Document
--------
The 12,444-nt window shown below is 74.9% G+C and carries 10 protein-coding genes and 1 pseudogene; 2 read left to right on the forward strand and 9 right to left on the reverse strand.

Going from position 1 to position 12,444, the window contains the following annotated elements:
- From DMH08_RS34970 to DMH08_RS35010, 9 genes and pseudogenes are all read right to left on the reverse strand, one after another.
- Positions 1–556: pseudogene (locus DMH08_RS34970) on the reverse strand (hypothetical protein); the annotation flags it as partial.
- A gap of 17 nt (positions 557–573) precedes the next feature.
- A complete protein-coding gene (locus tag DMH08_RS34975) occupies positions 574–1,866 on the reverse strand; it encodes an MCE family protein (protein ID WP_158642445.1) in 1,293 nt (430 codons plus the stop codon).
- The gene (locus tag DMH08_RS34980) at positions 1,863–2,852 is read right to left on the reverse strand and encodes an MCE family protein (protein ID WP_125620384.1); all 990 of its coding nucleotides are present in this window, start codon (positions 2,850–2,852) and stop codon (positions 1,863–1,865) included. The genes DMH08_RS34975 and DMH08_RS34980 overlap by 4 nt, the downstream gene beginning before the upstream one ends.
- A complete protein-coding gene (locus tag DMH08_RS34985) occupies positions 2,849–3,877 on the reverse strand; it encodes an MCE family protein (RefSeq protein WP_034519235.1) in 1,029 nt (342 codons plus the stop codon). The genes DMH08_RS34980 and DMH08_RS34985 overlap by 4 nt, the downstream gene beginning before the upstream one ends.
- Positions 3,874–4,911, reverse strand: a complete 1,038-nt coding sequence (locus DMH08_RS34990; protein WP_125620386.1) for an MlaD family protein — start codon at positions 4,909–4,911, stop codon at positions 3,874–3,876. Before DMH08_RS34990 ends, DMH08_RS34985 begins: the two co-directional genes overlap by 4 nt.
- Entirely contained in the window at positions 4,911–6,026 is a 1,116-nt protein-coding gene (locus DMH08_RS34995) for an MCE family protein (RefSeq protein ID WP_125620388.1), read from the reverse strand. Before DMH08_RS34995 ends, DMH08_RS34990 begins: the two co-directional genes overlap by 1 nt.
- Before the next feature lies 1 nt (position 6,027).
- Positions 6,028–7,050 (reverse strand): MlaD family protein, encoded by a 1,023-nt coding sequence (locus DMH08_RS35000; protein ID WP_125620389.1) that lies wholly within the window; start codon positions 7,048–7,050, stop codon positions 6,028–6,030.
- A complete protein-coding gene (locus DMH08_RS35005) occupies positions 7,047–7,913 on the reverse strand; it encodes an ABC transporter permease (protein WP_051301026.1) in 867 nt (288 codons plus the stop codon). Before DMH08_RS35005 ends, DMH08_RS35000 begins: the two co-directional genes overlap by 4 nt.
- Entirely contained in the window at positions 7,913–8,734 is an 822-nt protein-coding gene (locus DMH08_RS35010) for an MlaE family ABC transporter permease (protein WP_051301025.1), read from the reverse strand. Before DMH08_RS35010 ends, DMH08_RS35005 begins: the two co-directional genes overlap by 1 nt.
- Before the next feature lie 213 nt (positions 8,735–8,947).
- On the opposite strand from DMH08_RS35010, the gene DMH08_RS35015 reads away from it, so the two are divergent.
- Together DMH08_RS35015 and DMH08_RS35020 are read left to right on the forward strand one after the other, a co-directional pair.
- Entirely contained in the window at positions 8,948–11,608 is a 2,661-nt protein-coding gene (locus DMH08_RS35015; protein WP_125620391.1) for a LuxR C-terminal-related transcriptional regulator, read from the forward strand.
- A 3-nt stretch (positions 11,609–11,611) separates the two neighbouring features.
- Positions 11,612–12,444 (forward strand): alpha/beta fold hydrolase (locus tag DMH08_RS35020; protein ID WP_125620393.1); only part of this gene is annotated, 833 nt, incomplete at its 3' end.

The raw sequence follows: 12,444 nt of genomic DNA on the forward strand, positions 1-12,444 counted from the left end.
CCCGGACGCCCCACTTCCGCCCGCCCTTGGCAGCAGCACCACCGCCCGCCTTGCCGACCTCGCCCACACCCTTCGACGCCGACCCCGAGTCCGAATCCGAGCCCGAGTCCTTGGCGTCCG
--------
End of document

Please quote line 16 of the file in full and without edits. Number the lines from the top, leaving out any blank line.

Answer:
- On the opposite strand from DMH08_RS35010, the gene DMH08_RS35015 reads away from it, so the two are divergent.